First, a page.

Rusal sees aluminum premiums rising in next 18 months

MOSCOW Thu Sep 13, 2012 9:18am EDT

The company logo of RUSAL is displayed during a news conference in Hong Kong January 11, 2010. REUTERS/Bobby Yip

The company logo of RUSAL is displayed during a news conference in Hong Kong January 11, 2010.

Credit: Reuters/Bobby Yip

MOSCOW (Reuters) - Russia's RUSAL (0486.HK), the world's largest producer of primary aluminum, said it expects aluminum premiums paid over the London Metal Exchange price to keep rising over the next year and a half.

"There are different scenarios of market development, including a decline, but we do not expect this during the next 18 months. Premiums will continue to rise," RUSAL First Deputy Chief Operating Officer Vladislav Soloviev told the Metal Bulletin aluminum conference in Moscow.

RUSAL also said it expected a shift in aluminum supply contracts away from fixed cash premiums to a floating premium that would allow producers to lock in their margins.

"We expect to see a tendency to have floating premiums related to the underlying commodity contract, where producers are able to fix the margin over casthouse costs," Steve Hodgson, RUSAL's director of international sales, said in a presentation at the conference.

Hodgson said cash premiums over prices on the London Metals Exchange had risen to 10-12 percent of underlying prices. In the past, RUSAL had offered fixed premiums when the premium-to-price ratio was much lower.

This means Rusal could offer both fixed and floating premiums for its 2013 supply contracts discussions that start this week in Moscow and continue in London Metal Exchange week next month.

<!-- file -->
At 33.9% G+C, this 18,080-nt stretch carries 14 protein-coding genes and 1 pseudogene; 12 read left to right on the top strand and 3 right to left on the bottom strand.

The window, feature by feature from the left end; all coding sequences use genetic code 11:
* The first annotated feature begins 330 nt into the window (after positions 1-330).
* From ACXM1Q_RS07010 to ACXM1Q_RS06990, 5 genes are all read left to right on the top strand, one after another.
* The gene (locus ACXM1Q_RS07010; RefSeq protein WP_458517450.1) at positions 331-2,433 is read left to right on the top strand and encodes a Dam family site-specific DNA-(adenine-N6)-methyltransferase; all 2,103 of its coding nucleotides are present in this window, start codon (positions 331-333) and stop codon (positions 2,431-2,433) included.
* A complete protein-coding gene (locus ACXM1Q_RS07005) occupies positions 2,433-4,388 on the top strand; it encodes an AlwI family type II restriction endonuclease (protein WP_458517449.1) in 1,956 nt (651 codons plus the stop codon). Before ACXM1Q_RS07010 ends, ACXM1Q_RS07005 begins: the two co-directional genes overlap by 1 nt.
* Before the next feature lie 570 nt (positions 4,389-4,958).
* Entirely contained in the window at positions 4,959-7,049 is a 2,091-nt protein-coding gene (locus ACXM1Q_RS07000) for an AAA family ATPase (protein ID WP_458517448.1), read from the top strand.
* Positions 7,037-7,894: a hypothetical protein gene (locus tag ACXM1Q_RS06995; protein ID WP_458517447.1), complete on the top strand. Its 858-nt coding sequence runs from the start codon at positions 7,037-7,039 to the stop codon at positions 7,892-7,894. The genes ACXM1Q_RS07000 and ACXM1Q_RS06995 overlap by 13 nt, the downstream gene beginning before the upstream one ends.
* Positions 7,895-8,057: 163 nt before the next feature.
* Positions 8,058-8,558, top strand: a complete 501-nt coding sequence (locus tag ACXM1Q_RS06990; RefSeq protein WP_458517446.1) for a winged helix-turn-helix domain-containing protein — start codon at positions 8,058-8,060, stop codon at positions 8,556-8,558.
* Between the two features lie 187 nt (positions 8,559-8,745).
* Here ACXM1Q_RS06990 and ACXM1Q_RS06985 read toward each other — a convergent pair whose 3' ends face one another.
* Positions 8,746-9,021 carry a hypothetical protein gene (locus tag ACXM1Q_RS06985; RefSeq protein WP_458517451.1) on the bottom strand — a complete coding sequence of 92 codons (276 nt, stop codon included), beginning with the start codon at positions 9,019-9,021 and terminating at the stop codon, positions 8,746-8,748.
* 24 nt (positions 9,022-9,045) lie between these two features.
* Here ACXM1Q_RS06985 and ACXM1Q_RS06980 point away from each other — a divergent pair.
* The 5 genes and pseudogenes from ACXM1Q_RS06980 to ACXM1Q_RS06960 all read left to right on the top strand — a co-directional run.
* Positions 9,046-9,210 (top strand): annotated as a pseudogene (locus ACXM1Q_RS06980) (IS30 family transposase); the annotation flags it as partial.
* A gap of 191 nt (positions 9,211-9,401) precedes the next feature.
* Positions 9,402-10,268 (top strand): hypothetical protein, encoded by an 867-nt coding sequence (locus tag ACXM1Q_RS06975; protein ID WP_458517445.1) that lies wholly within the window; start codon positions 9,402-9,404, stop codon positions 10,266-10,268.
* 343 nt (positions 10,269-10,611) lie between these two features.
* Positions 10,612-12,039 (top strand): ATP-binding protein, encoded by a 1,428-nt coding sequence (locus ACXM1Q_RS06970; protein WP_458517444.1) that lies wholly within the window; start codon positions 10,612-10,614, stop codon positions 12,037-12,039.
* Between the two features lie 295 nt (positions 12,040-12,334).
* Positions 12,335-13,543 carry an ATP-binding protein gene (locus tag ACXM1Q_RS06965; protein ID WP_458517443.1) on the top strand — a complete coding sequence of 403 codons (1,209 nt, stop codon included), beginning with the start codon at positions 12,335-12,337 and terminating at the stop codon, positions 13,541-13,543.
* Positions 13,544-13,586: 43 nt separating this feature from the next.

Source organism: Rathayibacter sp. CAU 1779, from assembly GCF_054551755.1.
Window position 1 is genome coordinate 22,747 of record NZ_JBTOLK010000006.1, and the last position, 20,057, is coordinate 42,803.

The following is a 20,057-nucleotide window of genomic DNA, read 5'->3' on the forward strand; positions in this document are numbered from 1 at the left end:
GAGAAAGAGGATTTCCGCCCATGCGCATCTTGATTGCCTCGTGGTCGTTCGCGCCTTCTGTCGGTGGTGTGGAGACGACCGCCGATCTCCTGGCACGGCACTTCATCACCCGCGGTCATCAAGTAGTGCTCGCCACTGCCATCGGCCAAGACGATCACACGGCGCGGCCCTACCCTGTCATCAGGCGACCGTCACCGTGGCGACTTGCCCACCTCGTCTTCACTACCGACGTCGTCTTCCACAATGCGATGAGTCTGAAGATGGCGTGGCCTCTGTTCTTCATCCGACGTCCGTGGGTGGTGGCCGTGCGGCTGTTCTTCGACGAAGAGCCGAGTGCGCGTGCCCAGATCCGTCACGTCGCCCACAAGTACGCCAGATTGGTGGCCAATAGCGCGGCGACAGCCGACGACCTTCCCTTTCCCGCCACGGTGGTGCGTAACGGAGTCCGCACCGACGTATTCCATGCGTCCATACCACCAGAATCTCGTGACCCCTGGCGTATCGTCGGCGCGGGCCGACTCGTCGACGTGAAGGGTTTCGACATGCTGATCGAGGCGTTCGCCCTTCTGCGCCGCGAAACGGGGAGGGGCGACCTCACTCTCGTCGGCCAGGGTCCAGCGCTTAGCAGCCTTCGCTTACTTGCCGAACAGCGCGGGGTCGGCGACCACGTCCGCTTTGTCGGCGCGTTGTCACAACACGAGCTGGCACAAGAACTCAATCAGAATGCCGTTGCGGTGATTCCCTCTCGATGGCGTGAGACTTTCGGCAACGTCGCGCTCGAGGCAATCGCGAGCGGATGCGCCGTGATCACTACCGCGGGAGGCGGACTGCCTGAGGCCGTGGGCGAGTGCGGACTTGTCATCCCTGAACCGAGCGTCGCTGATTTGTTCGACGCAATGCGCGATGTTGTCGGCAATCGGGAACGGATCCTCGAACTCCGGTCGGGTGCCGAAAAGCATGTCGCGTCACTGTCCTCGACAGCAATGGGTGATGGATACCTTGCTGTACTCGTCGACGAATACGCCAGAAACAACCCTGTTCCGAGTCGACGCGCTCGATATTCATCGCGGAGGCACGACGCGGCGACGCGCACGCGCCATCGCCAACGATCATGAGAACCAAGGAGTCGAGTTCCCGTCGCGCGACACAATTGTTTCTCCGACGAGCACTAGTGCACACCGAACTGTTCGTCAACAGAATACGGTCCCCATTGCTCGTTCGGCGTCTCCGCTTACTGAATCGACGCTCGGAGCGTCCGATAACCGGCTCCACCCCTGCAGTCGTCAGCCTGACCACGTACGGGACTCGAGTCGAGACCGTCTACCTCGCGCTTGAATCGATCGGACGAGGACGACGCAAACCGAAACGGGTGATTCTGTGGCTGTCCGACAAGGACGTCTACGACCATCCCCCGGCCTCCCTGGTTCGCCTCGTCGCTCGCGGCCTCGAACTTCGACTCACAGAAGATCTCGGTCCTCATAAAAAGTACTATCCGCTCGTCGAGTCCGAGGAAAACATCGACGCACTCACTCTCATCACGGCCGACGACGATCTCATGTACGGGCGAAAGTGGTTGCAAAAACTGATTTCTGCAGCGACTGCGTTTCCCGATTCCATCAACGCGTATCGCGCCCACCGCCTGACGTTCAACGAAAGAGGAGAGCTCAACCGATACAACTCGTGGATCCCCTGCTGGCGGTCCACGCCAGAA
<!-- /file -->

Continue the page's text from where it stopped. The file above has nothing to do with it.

Most metals consumers negotiate term premium contracts with producers to secure supplies and then top up on the spot market which is subject to the volatilities of supply and demand.

Spot market premiums -- money paid over the benchmark London Metal Exchange (LME) cash price to secure physical metal -- have soared to record highs as vast amounts of aluminum are locked away in financing deals in places like the Dutch port of Vlissingen, the Malaysian port Johor and Detroit in the U.S., resulting in queues of up to a year to collect metal.

Aluminum premiums in Europe have been on a steady uptrend since the beginning of the year. Duty-paid physical aluminum in Rotterdam was quoted at a fresh record high of $270-290, rising from $260-280 at the end of August.

Duty unpaid was quoted at $210-230, against $210-220 previously.

Three-month aluminum prices touched a three-year low at $1,827.25 a tonne in mid-August, after falling more than 10 percent in the second quarter.

(Additional reporting by Harpreet Bhal in London; Editing by Hugh Lawson)